Johns Hopkins scientists lead effort to protect vital computer networks

Spines project is the first practical system to avert disruption amid cyber attack

Johns Hopkins University computer scientists have led an effort to create a proven way to prevent sabotage from disrupting the electronic networks that support major infrastructure such as power grids and the electronic cloud.

Yair Amir

Image caption: Yair Amir

The Spines Messaging System—meant to protect against the sort of incident that in 2010 disrupted thousands of internet networks in the United States and around the world—is now available to the public as open source and was presented by the researchers Tuesday at an engineering conference in Japan.

"As the internet becomes an important part of the infrastructure our society depends on, it is crucial to construct networks that are able to work even when part of the network is compromised," the authors wrote in their summary of the research led by Yair Amir, professor and chair of the Department of Computer Science at Johns Hopkins' Whiting School of Engineering.

Amir led the research team, which included three Johns Hopkins scientists—doctoral students Thomas Tantillo and Amy Babay, and Daniel Obenshain, who recently completed his doctorate—and researchers from Northeastern University, Purdue University, and the private technology companies Spread Concepts LLC and LTN Global Communications.

Developed over the course of five years, this new approach to network protection has been proven to keep a network going even if part of it is compromised by an attack. The authors call this the "first practical intrusion-tolerant network service" because it is the first that can overcome sophisticated attacks and compromises and be deployed on a global scale over the existing internet. The system was evaluated and validated in a test that ran for nearly a year using the LTN Global Communications cloud spanning East Asia, North America, and Europe. The test showed success, albeit with a higher cost that makes sense for vital infrastructure, such as power grids and the cloud.

This system would have protected the internet from the sort of disruption that occurred in April 2010, when some 8,000 U.S. networks were affected by bad routing information.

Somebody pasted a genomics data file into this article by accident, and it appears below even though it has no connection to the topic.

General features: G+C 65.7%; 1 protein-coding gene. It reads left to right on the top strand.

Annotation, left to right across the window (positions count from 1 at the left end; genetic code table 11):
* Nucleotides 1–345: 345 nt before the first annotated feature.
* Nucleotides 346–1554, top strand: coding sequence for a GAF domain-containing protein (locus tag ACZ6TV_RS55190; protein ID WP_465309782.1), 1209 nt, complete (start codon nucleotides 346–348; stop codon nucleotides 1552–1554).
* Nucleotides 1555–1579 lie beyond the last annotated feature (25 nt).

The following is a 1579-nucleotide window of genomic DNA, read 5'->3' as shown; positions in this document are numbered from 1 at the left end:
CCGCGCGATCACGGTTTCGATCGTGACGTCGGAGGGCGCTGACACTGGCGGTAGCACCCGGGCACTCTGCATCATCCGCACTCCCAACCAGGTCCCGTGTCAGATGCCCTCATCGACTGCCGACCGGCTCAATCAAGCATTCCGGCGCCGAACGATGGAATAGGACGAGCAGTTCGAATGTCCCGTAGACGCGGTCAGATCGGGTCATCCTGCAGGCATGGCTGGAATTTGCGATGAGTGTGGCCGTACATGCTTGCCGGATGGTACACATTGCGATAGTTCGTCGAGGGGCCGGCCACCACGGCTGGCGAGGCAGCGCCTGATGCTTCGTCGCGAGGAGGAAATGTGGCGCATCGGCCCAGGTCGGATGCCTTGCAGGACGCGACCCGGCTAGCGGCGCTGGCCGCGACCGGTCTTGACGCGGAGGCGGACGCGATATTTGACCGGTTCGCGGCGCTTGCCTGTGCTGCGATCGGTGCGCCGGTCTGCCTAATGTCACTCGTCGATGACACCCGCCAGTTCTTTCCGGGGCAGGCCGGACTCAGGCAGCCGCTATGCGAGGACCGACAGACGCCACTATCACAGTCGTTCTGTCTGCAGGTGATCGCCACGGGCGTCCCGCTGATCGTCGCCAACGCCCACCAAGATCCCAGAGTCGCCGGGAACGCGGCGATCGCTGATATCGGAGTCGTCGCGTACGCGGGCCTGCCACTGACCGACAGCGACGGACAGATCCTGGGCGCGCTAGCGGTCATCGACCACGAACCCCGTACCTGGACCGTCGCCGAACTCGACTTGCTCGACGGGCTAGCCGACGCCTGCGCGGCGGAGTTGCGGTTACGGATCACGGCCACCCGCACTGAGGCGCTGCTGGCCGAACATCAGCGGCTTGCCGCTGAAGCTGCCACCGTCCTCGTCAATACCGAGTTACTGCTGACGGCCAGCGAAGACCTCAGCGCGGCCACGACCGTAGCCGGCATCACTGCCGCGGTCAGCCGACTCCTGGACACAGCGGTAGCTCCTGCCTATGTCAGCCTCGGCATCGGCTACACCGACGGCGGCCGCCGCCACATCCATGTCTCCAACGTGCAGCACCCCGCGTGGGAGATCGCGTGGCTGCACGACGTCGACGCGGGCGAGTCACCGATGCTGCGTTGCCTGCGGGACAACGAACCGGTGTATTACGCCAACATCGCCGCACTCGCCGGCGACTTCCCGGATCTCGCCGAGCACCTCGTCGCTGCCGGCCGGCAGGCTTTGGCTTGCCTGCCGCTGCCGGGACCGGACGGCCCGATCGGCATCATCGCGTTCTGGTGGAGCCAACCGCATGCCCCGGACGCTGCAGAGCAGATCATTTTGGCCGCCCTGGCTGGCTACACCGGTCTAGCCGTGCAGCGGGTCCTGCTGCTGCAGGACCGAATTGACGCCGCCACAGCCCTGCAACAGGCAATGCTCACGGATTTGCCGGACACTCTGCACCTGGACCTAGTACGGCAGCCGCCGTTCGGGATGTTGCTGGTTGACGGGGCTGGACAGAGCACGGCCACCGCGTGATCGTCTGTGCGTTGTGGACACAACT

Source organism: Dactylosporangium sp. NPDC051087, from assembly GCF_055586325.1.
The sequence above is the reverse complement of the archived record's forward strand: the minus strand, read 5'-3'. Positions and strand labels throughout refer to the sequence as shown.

The authors say this system would have protected the internet from the sort of disruption that occurred in April 2010, when some 8,000 U.S. networks were affected by bad routing information sent by a Chinese internet service provider through a state-owned company in China. The disruption appeared to be an accident, and may have stopped some traffic and redirected other traffic to malicious computers in China.

Amir said that, as a rule, networks are based on trust that members showing the right credentials really are who they appear to be. That trust is easily exploited by saboteurs who manage to obtain valid member credentials. In effect, Amir said, the researchers on this project have created "a system where no one is trusted."

Instead, an "overlay" system looks beyond credentials, verifying that claims made by members of the network make sense. Even members of the network who make valid claims, however, are not completely trusted. The most sophisticated attack, Amir said, "you may not be able to detect. You can only detect the guys who are not sophisticated. They made a mistake."

Rather than relying on detecting sabotage that would divert traffic, the system sends redundant messages over multiple paths to avoid relying on any single node, or data center, to faithfully transmit messages to their intended destinations. The user can select different degrees of redundancy with higher cost.

A rough analogy would be to a cargo delivery fleet. If a driver—even one carrying the right credentials—claims he can move the goods a great deal faster or cheaper than expected, something is clearly amiss. Even if the driver proposes a reasonable cost and timeframe, he may not actually deliver the goods. To protect against this, the fleet can run more than one truck to make the same delivery to ensure at least one of the packages arrives at the right destination.

To ensure that there is at least one path through the network that can faithfully transmit messages, the network service is built with enough redundancy "to prevent anything short of a complete simultaneous meltdown of multiple ISP backbones from interrupting the ability to deliver messages," the authors wrote, allowing critical services to continue to work without any downtime.

The authors write that the system "provides a complete and practical solution for high-value applications that previous work, including our own past efforts, has failed to offer."